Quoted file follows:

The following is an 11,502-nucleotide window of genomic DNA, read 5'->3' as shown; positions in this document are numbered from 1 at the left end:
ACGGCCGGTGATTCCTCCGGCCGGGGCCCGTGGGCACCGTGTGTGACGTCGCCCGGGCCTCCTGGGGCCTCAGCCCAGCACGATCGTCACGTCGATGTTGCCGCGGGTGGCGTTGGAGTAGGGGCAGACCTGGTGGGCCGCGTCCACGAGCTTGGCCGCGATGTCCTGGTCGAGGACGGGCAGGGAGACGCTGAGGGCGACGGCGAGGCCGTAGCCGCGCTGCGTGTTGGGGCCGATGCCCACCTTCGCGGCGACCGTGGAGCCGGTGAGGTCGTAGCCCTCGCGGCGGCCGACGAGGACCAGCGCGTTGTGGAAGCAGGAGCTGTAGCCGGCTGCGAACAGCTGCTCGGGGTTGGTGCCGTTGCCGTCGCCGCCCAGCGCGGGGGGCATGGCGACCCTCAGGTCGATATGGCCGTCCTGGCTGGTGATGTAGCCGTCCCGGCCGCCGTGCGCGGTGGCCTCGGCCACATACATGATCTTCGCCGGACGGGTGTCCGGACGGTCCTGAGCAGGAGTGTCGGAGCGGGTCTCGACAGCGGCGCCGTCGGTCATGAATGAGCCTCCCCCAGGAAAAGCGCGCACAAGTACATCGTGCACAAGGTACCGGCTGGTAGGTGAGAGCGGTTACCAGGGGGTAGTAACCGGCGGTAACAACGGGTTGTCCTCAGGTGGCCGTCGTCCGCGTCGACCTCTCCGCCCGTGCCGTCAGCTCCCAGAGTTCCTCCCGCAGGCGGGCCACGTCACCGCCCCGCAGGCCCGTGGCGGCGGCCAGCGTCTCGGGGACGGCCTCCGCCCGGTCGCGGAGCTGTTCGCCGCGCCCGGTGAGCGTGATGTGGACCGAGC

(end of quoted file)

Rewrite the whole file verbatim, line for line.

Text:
The following is an 11,502-nucleotide window of genomic DNA, read 5'->3' as shown; positions in this document are numbered from 1 at the left end:
ACGGCCGGTGATTCCTCCGGCCGGGGCCCGTGGGCACCGTGTGTGACGTCGCCCGGGCCTCCTGGGGCCTCAGCCCAGCACGATCGTCACGTCGATGTTGCCGCGGGTGGCGTTGGAGTAGGGGCAGACCTGGTGGGCCGCGTCCACGAGCTTGGCCGCGATGTCCTGGTCGAGGACGGGCAGGGAGACGCTGAGGGCGACGGCGAGGCCGTAGCCGCGCTGCGTGTTGGGGCCGATGCCCACCTTCGCGGCGACCGTGGAGCCGGTGAGGTCGTAGCCCTCGCGGCGGCCGACGAGGACCAGCGCGTTGTGGAAGCAGGAGCTGTAGCCGGCTGCGAACAGCTGCTCGGGGTTGGTGCCGTTGCCGTCGCCGCCCAGCGCGGGGGGCATGGCGACCCTCAGGTCGATATGGCCGTCCTGGCTGGTGATGTAGCCGTCCCGGCCGCCGTGCGCGGTGGCCTCGGCCACATACATGATCTTCGCCGGACGGGTGTCCGGACGGTCCTGAGCAGGAGTGTCGGAGCGGGTCTCGACAGCGGCGCCGTCGGTCATGAATGAGCCTCCCCCAGGAAAAGCGCGCACAAGTACATCGTGCACAAGGTACCGGCTGGTAGGTGAGAGCGGTTACCAGGGGGTAGTAACCGGCGGTAACAACGGGTTGTCCTCAGGTGGCCGTCGTCCGCGTCGACCTCTCCGCCCGTGCCGTCAGCTCCCAGAGTTCCTCCCGCAGGCGGGCCACGTCACCGCCCCGCAGGCCCGTGGCGGCGGCCAGCGTCTCGGGGACGGCCTCCGCCCGGTCGCGGAGCTGTTCGCCGCGCCCGGTGAGCGTGATGTGGACCGAGC